Just re-visiting a subject from a few years ago to see if any progress has been made in this area.
Back then I did some CMM measuring, but had problems with the Ball Tip inaccurately recording metrics.
I needed a CMM Ball Tip Compensation app for Rhino.
Does anybody know if such a software add-on exists for Rhino?
I know others have it, but not sure about Rhino.
Hi Chris - all I know of is the document you are already familiar with -
I do not know of any app, myself.
Totally different process.
I’m talking about the ball tip being compensated in 3d space when it touches an object.
The surface of the ball is a given distance from the theoretical measuring point at the probe tip.
So that distance must be compensated for inside the data receiving software.
That’s what I’m referring to…
Check with the CMM manufacturer to determine if they have developed plugin that supports Rhino or other applications. It unlikely that any CAD application will support a specific device unless the hardware manufacturer has already provided a solution for the specific application.
I already know that.
Nobody is doing anything for Rhino.
Only SW and the big boys’ software.
Unfortunately its the hardware manufacturers responsibility to support their device.
If they don’t support it why would anyone else?
It’s just too bad there isn’t a standard that everybody uses so these things can easily be done by the 3rd party software people like McNeel. Gotta luv the way competition is used to screw the customer and extract coins out of them!
unfortunately i cannot add any knowledge to your problem, but maybe you can help me out with my research on CMMs or similar hardware, can’t find a thread about hardware here?
What hardware are you guys using?
I am trying to find something i can read in grid points/curves of surfboards…so slightly bigger dimensions in the 2000x500x100mm range and glossy surfaces, any accuracy below 1mm is great, slightly more acceptable if absolute not relative…laser scanners seem too expensive and complicated, prodim proliner would be great but expensive and rather big, microscribe or similar would be great but also quite expensive and range is small so i would have to move scribe or object with overlapping areas for alignment…any idea for a cheaper higher range digitizing pen system? don’t need new, can be used…rhino integration would be preferred obviously…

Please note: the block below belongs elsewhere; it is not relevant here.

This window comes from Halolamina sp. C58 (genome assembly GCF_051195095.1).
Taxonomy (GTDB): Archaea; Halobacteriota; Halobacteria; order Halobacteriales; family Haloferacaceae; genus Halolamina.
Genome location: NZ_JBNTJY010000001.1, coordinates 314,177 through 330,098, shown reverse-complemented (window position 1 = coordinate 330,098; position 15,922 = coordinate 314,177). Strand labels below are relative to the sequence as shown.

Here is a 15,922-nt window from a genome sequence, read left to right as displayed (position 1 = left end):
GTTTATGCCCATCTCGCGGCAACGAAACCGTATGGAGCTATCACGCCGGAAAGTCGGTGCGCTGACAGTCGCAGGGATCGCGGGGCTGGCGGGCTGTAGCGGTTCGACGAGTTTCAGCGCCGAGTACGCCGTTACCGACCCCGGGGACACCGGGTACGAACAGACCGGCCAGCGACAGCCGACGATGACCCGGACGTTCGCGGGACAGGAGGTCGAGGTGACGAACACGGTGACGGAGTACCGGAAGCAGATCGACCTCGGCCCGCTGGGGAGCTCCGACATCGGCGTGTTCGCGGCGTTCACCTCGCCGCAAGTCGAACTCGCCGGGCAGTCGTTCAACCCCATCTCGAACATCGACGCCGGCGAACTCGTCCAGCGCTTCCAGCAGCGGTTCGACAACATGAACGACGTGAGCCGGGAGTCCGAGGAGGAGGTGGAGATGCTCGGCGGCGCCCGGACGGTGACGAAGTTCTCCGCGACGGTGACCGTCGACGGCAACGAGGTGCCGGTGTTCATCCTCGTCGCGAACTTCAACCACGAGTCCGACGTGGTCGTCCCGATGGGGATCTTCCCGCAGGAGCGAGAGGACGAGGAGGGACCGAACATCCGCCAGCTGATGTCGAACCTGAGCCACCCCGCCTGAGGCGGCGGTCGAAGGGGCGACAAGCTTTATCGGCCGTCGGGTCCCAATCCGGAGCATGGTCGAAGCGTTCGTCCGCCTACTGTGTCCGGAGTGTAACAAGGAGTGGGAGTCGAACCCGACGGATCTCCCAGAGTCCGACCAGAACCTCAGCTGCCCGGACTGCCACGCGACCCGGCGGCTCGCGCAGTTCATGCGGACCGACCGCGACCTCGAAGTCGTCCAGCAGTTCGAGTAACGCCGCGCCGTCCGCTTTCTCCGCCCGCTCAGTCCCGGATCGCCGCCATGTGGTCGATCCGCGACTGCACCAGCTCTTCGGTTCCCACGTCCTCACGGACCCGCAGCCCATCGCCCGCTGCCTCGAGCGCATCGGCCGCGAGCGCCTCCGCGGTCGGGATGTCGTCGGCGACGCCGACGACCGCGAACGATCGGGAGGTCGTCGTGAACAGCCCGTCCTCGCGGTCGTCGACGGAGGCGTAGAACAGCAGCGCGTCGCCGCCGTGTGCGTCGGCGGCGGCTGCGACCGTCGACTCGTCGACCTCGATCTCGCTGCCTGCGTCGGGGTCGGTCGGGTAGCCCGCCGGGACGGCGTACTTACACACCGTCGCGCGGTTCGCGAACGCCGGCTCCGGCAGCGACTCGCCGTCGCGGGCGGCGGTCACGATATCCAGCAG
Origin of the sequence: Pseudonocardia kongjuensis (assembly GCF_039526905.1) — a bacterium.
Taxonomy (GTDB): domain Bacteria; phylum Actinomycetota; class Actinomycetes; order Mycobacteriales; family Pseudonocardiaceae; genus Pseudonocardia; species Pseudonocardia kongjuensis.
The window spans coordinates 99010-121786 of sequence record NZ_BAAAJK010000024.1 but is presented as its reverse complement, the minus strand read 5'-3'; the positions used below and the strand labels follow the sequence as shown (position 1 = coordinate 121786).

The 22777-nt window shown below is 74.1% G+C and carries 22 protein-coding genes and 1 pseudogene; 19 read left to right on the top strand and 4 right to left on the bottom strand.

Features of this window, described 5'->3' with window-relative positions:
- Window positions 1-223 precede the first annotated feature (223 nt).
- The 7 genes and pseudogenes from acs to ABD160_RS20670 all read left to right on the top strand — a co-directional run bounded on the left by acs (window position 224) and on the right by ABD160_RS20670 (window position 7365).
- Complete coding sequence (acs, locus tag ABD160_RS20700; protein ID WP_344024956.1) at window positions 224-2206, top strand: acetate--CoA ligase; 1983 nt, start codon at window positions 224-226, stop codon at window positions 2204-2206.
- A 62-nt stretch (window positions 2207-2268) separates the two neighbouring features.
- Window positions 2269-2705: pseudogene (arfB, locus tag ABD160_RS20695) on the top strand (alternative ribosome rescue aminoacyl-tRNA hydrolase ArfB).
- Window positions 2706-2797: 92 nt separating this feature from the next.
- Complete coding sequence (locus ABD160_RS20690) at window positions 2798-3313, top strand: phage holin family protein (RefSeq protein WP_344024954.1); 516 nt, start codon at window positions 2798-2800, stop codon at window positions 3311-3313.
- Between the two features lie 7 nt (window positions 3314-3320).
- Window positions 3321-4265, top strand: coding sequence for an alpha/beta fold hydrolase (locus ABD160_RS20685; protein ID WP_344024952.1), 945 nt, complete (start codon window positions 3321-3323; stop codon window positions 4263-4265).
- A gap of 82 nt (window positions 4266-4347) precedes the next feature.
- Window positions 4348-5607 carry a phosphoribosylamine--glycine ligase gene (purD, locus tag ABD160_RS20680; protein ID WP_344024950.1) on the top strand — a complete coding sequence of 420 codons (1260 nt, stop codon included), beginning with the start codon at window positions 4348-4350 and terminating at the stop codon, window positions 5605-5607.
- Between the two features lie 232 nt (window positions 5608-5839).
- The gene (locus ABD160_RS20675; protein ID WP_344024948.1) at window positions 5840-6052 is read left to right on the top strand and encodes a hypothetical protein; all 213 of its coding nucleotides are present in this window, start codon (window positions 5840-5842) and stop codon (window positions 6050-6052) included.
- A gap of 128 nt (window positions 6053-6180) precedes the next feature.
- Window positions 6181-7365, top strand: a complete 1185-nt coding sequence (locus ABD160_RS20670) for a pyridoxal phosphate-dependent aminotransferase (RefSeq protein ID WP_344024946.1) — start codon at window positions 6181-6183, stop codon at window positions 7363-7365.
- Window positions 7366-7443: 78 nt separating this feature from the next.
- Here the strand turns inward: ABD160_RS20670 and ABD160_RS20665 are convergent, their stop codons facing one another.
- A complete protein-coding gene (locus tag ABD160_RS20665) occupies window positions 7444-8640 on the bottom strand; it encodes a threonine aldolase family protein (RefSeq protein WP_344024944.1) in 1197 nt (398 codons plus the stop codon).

I have a cnc so i could mount an arm on the gantry to increase range? would prefer beeing able to use it indipendently of the cnc but maybe that’s an option to consider?
Sorry for the delay.
Haven’t needed to use Rhino forum for a while.
Far as inexpensive CMM or other input device, no such thing that I know of.
You may be able to buy a CMM you can mount to your CNC machine.
I’ve seen them, but they too are expensive.
You can program it to work its way across and down your surf board surface. and get section profiles.
If you want to ‘do it the hard way’, you can use cardboard cutouts at measured intervals to capture sections and then scan them into the computer using a large scanner. I’ve done that with vehicles. It’s a rough profile, but it usually is ‘good enough’. Note that it’s a lotta work doing it that way.
You can also use a combination of a small CMM and cardboard patterns. I’ve done that too. I have a Microscribe and it’s not ball-tip-compensated. Ball-tip-compensation is a very expensive software add-on or built-into the scanning software for brand-name CMM’s. But the Microscribe doesn’t have any, which is a major problem. So the Microscribe is very limited in its use, esp. if you want accuracy and have to drag a sharp point along a brand new vehicle’s paint job!
Also, Microscribe’s software is for SW not Rhino. You have to setup Rhino generically w/the Microscribe and then fiddle around with it to get it to work like you want. But the arm reach is short, like you said. The Faro or other brands with longer arms (like 8’ or 12’) that you can buy on eBay are WAY over-priced for their ancient age.
If you want to do a one-off, you can hire a service that uses Lidar and have them scan it for you.
Then you can bring the pointcloud into Rhinio or another processing software. The thing about Lidar is, you have to make sure the guy uses high resolution or you’ll get a ‘lean’ pointcloud. And if you have small details you need, you’ll miss them otherwise.
Also, having the scanned object in your possession is good b/c you can use it to QC the scan data and your 3d model.